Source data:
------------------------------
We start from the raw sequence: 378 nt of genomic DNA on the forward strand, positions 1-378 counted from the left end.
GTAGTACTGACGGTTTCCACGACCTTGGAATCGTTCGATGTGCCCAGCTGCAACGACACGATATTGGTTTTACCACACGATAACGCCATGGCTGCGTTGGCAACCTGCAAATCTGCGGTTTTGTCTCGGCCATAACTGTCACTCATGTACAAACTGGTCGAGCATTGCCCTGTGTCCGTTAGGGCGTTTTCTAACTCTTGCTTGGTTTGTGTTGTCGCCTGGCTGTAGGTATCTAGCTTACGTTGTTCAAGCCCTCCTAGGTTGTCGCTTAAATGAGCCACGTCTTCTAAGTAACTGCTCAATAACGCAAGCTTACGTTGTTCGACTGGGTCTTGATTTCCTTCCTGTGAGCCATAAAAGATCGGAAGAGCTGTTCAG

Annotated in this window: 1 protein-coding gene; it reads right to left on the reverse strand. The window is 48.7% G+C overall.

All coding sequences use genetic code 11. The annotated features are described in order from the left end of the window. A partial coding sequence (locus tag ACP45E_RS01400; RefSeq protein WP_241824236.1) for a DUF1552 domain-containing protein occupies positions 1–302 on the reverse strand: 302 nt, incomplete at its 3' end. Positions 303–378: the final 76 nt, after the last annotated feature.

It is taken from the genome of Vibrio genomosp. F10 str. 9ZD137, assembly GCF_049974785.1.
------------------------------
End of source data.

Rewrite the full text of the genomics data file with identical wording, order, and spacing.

We start from the raw sequence: 378 nt of genomic DNA on the forward strand, positions 1-378 counted from the left end.
GTAGTACTGACGGTTTCCACGACCTTGGAATCGTTCGATGTGCCCAGCTGCAACGACACGATATTGGTTTTACCACACGATAACGCCATGGCTGCGTTGGCAACCTGCAAATCTGCGGTTTTGTCTCGGCCATAACTGTCACTCATGTACAAACTGGTCGAGCATTGCCCTGTGTCCGTTAGGGCGTTTTCTAACTCTTGCTTGGTTTGTGTTGTCGCCTGGCTGTAGGTATCTAGCTTACGTTGTTCAAGCCCTCCTAGGTTGTCGCTTAAATGAGCCACGTCTTCTAAGTAACTGCTCAATAACGCAAGCTTACGTTGTTCGACTGGGTCTTGATTTCCTTCCTGTGAGCCATAAAAGATCGGAAGAGCTGTTCAG

Annotated in this window: 1 protein-coding gene; it reads right to left on the reverse strand. The window is 48.7% G+C overall.

All coding sequences use genetic code 11. The annotated features are described in order from the left end of the window. A partial coding sequence (locus tag ACP45E_RS01400; RefSeq protein WP_241824236.1) for a DUF1552 domain-containing protein occupies positions 1–302 on the reverse strand: 302 nt, incomplete at its 3' end. Positions 303–378: the final 76 nt, after the last annotated feature.

It is taken from the genome of Vibrio genomosp. F10 str. 9ZD137, assembly GCF_049974785.1.